Philip Klass and William Tenn, RIP

February 8, 2010 at 5:15 pm 4 comments

Former Penn State English professor Philip Klass—best known to generations of science fiction fans by his pen name, William Tenn—died Sunday at 89. This obituary in the Centre Daily Times gives a good sense of what made Klass and his work so memorable and influential; among the writers touched by his guidance are David Morrell ’67 MA, ’70 PhD Lib (best-selling author of First Blood among many others) and Steven Levy ’74 MA Lib, who today penned this terrific tribute on Wired magazine’s site.

Quick update: Our editor, Tina Hay, found a link that we just had to add to this post — a profile of Tenn from a 1973 issue of The Penn Stater. No, none of us were here then (although that is the year I was born…) and therefore cannot take credit or blame for the psychedelic art work. It’s a fun read.

Ryan Jones, senior editor

Advertisements

Entry filed under: University Park. Tags: , , , , , .

Six More Weeks of What? Science wing to be named after Stephen Colbert?

4 Comments Add your own

  • 1. Laurie Mann  |  February 9, 2010 at 2:33 pm

    I’d also recommend the excellent obituary in today’s Pittsburgh Post-Gazette by book editor Bob Hoover:

    http://www.post-gazette.com/pg/10040/1034536-122.stm

  • 2. yogahz  |  February 9, 2010 at 5:15 pm

    I took a class from him back in the 70’s for English credits. It was Science Fiction and is one of the classes I still talk about. My condolences to his family.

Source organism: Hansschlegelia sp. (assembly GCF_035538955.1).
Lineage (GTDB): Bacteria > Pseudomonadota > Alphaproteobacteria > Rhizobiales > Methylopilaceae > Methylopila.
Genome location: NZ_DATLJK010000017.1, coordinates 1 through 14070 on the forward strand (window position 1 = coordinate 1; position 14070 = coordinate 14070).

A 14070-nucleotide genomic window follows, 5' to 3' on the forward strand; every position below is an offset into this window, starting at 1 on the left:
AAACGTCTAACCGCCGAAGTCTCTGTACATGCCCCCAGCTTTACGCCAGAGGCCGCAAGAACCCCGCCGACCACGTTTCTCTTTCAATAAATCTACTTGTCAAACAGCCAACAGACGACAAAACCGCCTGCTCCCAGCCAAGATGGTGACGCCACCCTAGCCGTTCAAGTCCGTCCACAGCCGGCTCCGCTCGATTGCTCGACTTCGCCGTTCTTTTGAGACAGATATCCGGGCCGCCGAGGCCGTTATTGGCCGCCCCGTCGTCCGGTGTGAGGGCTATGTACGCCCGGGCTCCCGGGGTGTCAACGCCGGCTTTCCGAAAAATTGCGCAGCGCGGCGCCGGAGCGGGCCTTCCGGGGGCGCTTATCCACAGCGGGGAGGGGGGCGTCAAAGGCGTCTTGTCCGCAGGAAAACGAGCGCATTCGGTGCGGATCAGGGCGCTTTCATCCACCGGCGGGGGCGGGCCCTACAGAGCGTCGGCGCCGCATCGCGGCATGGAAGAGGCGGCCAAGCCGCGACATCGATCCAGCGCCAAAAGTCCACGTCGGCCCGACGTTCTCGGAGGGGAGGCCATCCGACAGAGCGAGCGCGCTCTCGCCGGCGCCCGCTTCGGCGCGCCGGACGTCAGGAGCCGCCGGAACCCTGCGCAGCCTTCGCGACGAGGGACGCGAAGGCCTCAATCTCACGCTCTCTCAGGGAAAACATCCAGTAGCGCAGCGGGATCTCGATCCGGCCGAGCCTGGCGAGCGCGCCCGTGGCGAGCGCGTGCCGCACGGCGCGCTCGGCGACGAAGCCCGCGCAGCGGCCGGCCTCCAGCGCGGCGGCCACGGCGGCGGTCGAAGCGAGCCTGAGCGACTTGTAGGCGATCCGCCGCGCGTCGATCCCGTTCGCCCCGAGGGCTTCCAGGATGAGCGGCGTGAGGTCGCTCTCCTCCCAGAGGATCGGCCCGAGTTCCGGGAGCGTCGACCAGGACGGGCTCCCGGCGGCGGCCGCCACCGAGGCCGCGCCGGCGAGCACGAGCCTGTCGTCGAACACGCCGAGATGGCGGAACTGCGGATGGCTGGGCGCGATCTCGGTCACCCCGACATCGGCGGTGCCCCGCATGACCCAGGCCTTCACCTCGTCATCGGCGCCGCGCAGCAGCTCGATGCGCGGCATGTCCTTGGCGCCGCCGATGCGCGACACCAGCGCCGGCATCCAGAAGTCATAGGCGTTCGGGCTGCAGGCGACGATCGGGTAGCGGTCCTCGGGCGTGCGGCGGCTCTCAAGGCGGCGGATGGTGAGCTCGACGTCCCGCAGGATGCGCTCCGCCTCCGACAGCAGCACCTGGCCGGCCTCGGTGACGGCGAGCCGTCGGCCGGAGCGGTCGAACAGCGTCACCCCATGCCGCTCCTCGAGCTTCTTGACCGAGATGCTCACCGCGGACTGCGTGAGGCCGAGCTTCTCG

• 3. The New York Times on William Tenn «  |  February 15, 2010 at 8:50 am

    […] 15, 2010 Senior editor Ryan Jones noted last week the death of Philip Klass, who taught at Penn State for more than two decades and who also wrote […]

  • 4. Craig Evans  |  February 17, 2010 at 6:26 am

    I took Klass’ SF Literature class at Penn State in 1983. For our final exam, we were to critique two of the novels or short stories that we’d read during the course of the semester. I noted that his “Brooklyn Project” violated Newton’s 3d Law, for which I received an “A” and the comment that it hadn’t been often that anyone had pointed that out concerning his “nearest and dearest” (his words to me).
    It’s one of the courses that I look back on and realized how it has affected the content and depth of much of my reading over the past 25 years.

Leave a Reply

Fill in your details below or click an icon to log in:

WordPress.com Logo

You are commenting using your WordPress.com account. Log Out / Change )

Twitter picture

You are commenting using your Twitter account. Log Out / Change )

Facebook photo

You are commenting using your Facebook account. Log Out / Change )

Google+ photo

You are commenting using your Google+ account. Log Out / Change )

Connecting to %s

Trackback this post  |  Subscribe to the comments via RSS Feed


Follow The Penn Stater on Twitter

Enter your email address to follow us and receive notifications of new posts by email.

Join 419 other followers


%d bloggers like this: